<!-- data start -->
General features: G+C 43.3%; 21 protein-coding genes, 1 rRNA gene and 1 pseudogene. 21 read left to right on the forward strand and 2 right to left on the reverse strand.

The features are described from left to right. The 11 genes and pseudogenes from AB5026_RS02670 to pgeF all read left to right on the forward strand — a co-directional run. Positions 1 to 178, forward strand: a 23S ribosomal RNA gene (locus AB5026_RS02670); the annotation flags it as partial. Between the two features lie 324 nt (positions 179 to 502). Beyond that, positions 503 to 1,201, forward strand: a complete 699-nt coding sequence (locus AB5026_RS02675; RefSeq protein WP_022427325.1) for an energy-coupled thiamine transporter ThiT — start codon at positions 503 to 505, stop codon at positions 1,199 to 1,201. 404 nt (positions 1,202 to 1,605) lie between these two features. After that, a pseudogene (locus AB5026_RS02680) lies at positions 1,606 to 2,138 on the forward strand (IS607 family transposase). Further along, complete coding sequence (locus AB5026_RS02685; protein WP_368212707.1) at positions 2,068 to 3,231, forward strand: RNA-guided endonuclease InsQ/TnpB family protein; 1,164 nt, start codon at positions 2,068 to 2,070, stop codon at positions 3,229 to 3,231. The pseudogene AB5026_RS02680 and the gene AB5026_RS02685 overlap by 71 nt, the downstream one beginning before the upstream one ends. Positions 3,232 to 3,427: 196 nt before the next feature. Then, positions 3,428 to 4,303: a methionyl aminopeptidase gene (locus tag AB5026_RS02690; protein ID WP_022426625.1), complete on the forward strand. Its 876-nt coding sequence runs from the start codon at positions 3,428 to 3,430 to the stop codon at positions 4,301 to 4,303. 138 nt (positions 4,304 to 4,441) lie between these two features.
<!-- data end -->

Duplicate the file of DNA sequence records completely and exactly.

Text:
General features: G+C 43.3%; 21 protein-coding genes, 1 rRNA gene and 1 pseudogene. 21 read left to right on the forward strand and 2 right to left on the reverse strand.

The features are described from left to right. The 11 genes and pseudogenes from AB5026_RS02670 to pgeF all read left to right on the forward strand — a co-directional run. Positions 1 to 178, forward strand: a 23S ribosomal RNA gene (locus AB5026_RS02670); the annotation flags it as partial. Between the two features lie 324 nt (positions 179 to 502). Beyond that, positions 503 to 1,201, forward strand: a complete 699-nt coding sequence (locus AB5026_RS02675; RefSeq protein WP_022427325.1) for an energy-coupled thiamine transporter ThiT — start codon at positions 503 to 505, stop codon at positions 1,199 to 1,201. 404 nt (positions 1,202 to 1,605) lie between these two features. After that, a pseudogene (locus AB5026_RS02680) lies at positions 1,606 to 2,138 on the forward strand (IS607 family transposase). Further along, complete coding sequence (locus AB5026_RS02685; protein WP_368212707.1) at positions 2,068 to 3,231, forward strand: RNA-guided endonuclease InsQ/TnpB family protein; 1,164 nt, start codon at positions 2,068 to 2,070, stop codon at positions 3,229 to 3,231. The pseudogene AB5026_RS02680 and the gene AB5026_RS02685 overlap by 71 nt, the downstream one beginning before the upstream one ends. Positions 3,232 to 3,427: 196 nt before the next feature. Then, positions 3,428 to 4,303: a methionyl aminopeptidase gene (locus tag AB5026_RS02690; protein ID WP_022426625.1), complete on the forward strand. Its 876-nt coding sequence runs from the start codon at positions 3,428 to 3,430 to the stop codon at positions 4,301 to 4,303. 138 nt (positions 4,304 to 4,441) lie between these two features.